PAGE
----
Enterpise Estonia, a body tasked with promoting business and entrepreneurship in Estonia, has rejected the idea of requiring A2 level proficiency in Estonian for those wishing to renew a temporary residence permit.
This requirement has reportedly appeared in a draft bill being submitted at the Estonian Parliament (Riigikogu).
According to Enterprise Estonia manager Alo Ivask, each year in Estonia a shortage of qualified labour causes a large number of investments in business effectively to be still-born. The introduction of a language requirement for temporary residents could exacerbate this, scaring off potential overseas specialists and causing Estonia to be less competitive in attracting talent than some of its neighbours.
''Estonian salaries are lower than those of the Nordic countries, and Estonia has a lower profile worldwide, so we need to make additional effort to attract foreign talent, including IT specialists, here instead of to other countries,'' Ivask said.
According to Enterprise Estonia, similar restrictions do not apply to temporary residents in the EU states of Finland, Sweden, Denmark, Germany and the Netherlands.
Language requirement was news to Enterprise Estonia
Enterprise Estonia 'Work In Estonia'' Program manager Kaidi-Kerli Kärner echoed these sentiments, pointing out they were never on the table during discussions held by the immigration working group addressing the issue, discussions which the organisation played an active part in for several months.
In spite of differing opinions on what limits might be established on incoming specialists and on what grounds, the requirement wasn't included in the draft bill drawn up by the group either, she said.
''We were completely surprised when a paragraph was slotted into the draft bill. There was simply no need for the inclusion of such a restriction,'' she said.
Kärner added that the language requirement had already been a necessary requirement for those seeking either long-term residency or citizenship, whilst noting a lack of justification in the draft document as to why this was not consistently applied across the board, ie. non-EU citizens were required to prove their language skills but EU citizens were not.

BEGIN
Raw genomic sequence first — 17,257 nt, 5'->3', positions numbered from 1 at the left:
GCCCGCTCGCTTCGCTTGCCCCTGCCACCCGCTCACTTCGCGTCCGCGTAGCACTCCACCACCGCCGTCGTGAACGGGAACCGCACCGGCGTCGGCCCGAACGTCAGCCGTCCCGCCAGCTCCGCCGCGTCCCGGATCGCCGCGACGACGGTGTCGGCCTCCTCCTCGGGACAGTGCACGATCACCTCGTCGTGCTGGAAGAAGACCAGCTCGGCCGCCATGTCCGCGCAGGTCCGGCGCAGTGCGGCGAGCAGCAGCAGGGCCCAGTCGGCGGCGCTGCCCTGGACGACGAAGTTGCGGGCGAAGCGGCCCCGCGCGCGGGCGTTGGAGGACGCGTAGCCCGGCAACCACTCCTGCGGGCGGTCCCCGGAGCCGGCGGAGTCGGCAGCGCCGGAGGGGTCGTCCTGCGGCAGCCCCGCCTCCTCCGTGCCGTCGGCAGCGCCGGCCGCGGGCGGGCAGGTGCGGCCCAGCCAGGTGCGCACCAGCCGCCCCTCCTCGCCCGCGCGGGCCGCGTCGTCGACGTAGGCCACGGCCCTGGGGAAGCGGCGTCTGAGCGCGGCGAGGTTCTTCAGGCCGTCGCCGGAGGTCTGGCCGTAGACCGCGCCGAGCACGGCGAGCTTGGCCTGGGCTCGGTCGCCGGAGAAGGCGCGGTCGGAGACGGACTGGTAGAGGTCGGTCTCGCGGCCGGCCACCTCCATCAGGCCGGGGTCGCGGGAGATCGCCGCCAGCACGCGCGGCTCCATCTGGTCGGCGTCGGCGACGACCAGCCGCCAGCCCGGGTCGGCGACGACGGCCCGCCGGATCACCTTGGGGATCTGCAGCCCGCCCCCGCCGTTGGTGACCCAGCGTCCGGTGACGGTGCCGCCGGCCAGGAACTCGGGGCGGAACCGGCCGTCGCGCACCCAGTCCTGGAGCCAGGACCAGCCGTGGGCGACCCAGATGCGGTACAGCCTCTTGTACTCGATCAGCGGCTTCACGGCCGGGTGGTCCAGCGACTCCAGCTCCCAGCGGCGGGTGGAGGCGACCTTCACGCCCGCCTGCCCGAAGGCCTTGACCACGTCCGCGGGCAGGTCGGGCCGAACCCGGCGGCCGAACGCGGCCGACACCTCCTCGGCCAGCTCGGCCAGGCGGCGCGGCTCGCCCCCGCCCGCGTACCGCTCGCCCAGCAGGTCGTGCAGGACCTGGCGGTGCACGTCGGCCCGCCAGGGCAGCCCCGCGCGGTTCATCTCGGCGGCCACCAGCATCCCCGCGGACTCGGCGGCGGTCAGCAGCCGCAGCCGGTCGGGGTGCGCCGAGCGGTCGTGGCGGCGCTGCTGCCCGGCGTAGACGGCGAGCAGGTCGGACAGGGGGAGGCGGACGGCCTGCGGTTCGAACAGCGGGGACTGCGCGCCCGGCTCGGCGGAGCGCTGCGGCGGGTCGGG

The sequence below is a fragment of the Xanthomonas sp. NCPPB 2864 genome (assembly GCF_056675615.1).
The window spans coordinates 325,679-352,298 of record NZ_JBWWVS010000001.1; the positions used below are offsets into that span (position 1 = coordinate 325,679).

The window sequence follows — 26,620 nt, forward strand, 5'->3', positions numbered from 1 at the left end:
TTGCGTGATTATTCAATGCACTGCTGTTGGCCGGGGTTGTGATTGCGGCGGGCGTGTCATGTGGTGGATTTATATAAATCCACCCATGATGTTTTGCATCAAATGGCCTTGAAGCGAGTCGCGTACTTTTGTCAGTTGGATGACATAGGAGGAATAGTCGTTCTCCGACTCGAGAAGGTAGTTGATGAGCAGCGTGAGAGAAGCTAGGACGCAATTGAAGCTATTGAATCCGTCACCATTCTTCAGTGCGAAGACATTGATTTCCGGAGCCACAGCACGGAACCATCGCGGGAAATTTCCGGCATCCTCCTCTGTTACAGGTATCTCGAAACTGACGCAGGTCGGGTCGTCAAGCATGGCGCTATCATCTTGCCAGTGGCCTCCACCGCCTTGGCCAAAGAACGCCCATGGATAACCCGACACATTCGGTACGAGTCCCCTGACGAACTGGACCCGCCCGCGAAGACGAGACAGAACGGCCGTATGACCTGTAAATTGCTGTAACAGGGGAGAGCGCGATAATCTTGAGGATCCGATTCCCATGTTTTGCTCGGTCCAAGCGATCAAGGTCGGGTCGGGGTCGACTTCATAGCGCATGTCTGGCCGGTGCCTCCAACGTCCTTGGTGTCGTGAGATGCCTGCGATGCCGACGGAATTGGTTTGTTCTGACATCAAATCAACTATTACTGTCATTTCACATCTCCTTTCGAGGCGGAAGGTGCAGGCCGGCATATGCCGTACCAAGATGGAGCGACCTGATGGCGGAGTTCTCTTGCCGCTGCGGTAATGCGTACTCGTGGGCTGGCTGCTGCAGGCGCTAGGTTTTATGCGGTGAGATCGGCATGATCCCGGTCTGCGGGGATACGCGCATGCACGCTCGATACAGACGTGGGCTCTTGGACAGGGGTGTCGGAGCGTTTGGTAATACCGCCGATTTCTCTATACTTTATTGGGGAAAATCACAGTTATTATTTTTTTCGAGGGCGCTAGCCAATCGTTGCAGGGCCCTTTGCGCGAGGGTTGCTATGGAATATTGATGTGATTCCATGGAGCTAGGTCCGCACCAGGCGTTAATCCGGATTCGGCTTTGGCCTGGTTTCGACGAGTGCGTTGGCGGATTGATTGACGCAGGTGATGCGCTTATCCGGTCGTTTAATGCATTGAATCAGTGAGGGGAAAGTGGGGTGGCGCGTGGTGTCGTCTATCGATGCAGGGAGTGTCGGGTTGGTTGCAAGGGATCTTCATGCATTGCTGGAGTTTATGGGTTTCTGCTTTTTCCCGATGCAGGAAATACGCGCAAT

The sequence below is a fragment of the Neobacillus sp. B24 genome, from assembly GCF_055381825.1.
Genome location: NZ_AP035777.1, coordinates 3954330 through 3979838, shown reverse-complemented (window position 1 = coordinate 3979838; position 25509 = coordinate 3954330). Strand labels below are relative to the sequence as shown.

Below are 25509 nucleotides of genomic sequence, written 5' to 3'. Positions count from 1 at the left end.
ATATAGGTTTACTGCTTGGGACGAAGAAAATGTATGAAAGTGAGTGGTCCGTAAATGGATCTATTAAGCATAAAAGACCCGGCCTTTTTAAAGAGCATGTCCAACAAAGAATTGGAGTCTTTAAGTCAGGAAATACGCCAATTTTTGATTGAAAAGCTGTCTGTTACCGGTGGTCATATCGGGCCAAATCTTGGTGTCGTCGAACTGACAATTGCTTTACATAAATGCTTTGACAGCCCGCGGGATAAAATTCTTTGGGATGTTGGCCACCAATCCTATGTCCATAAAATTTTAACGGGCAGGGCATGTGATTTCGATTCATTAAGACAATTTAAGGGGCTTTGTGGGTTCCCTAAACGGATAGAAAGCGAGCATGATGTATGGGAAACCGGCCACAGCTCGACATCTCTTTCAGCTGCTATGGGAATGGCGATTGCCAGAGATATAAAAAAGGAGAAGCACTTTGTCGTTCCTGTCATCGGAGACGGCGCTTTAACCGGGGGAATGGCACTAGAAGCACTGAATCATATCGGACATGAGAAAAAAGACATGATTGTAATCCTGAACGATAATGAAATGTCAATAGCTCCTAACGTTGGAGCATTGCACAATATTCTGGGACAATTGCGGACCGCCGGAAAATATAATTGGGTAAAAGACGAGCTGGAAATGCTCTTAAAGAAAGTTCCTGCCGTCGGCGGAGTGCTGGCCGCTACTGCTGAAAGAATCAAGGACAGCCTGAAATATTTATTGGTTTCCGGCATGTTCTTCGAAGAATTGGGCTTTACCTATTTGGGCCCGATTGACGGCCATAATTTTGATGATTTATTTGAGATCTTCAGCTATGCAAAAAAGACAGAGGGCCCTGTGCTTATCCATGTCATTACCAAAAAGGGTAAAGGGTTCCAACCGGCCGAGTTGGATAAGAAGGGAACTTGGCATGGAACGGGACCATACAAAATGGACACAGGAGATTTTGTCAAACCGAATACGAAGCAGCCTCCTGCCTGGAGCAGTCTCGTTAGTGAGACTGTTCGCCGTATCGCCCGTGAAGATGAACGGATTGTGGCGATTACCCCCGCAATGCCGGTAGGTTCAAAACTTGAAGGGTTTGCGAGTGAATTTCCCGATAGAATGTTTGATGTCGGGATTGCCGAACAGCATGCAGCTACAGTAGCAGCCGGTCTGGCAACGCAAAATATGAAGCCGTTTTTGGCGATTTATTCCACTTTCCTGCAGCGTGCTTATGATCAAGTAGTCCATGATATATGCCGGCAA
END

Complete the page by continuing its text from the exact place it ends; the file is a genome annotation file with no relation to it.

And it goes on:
''EU citizens do not need to fulfil a language requirement because they do not need to apply for a temporary residence permit in order to work,'' she added.
A draft law which has passed its first reading in the Estonian Parliament has changed the law on immigration limits, excluding top-level specialists from the calculation of the limit.
What is a 'specialist'?
A 'specialist' for the purposes of the bill constitutes a qualified overseas worker who an employer is paying at least twice the average gross salary in Estonia. At present there had been a barrier to such people arriving in Estonia due to their being included in immigration calculations.
The draft bill also introduces a requirement of A2 Estonian for those who have been living in Estonia on a residence permit of at least five years in order to work, and who wish to extend or renew their permit.
The draft bill also extends the maximum duration of what constitutes short term work to one year (from nine months).
Enterprise Estonia has requested that the Riigikogu, via the Constitutional Affairs Committee, thoroughly consider amendments to the bill regarding this point.
A2 level in the Common European Framework of Reference for Languages (CEF) lies at the lower end of the scale (which ranges from A1 to C2). A person at A2 level can amongst other things communicate in simple and routine tasks requiring a simple and direct exchange of information on familiar and routine matters.
Editor: Andrew Whyte
Source: ERR Uudised